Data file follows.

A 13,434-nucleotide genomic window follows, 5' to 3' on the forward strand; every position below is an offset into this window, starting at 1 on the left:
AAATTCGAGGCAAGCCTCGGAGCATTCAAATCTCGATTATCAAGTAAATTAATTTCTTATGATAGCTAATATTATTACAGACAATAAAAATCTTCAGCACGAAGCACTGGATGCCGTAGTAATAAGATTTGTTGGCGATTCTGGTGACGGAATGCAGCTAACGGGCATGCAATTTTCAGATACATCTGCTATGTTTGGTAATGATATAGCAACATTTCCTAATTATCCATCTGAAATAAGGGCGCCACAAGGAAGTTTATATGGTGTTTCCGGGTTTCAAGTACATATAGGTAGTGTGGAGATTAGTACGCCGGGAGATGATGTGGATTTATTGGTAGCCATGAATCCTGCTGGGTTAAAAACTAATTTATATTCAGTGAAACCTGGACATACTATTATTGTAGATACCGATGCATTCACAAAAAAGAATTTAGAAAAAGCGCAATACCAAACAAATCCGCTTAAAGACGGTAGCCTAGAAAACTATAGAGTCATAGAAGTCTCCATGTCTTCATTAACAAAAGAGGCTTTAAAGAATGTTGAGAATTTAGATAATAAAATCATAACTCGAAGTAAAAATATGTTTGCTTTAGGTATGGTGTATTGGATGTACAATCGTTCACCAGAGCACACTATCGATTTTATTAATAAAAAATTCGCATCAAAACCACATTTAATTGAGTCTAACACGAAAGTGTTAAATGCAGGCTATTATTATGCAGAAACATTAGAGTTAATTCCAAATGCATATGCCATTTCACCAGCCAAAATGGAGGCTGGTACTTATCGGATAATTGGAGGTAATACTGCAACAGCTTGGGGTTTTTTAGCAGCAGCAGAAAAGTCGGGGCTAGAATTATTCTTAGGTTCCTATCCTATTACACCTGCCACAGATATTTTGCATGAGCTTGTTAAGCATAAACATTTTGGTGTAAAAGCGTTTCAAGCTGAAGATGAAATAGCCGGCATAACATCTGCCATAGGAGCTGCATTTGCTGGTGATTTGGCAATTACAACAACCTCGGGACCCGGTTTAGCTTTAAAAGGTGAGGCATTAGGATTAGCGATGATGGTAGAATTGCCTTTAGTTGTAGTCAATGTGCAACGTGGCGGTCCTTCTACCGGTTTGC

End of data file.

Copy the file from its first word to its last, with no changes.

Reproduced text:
A 13,434-nucleotide genomic window follows, 5' to 3' on the forward strand; every position below is an offset into this window, starting at 1 on the left:
AAATTCGAGGCAAGCCTCGGAGCATTCAAATCTCGATTATCAAGTAAATTAATTTCTTATGATAGCTAATATTATTACAGACAATAAAAATCTTCAGCACGAAGCACTGGATGCCGTAGTAATAAGATTTGTTGGCGATTCTGGTGACGGAATGCAGCTAACGGGCATGCAATTTTCAGATACATCTGCTATGTTTGGTAATGATATAGCAACATTTCCTAATTATCCATCTGAAATAAGGGCGCCACAAGGAAGTTTATATGGTGTTTCCGGGTTTCAAGTACATATAGGTAGTGTGGAGATTAGTACGCCGGGAGATGATGTGGATTTATTGGTAGCCATGAATCCTGCTGGGTTAAAAACTAATTTATATTCAGTGAAACCTGGACATACTATTATTGTAGATACCGATGCATTCACAAAAAAGAATTTAGAAAAAGCGCAATACCAAACAAATCCGCTTAAAGACGGTAGCCTAGAAAACTATAGAGTCATAGAAGTCTCCATGTCTTCATTAACAAAAGAGGCTTTAAAGAATGTTGAGAATTTAGATAATAAAATCATAACTCGAAGTAAAAATATGTTTGCTTTAGGTATGGTGTATTGGATGTACAATCGTTCACCAGAGCACACTATCGATTTTATTAATAAAAAATTCGCATCAAAACCACATTTAATTGAGTCTAACACGAAAGTGTTAAATGCAGGCTATTATTATGCAGAAACATTAGAGTTAATTCCAAATGCATATGCCATTTCACCAGCCAAAATGGAGGCTGGTACTTATCGGATAATTGGAGGTAATACTGCAACAGCTTGGGGTTTTTTAGCAGCAGCAGAAAAGTCGGGGCTAGAATTATTCTTAGGTTCCTATCCTATTACACCTGCCACAGATATTTTGCATGAGCTTGTTAAGCATAAACATTTTGGTGTAAAAGCGTTTCAAGCTGAAGATGAAATAGCCGGCATAACATCTGCCATAGGAGCTGCATTTGCTGGTGATTTGGCAATTACAACAACCTCGGGACCCGGTTTAGCTTTAAAAGGTGAGGCATTAGGATTAGCGATGATGGTAGAATTGCCTTTAGTTGTAGTCAATGTGCAACGTGGCGGTCCTTCTACCGGTTTGC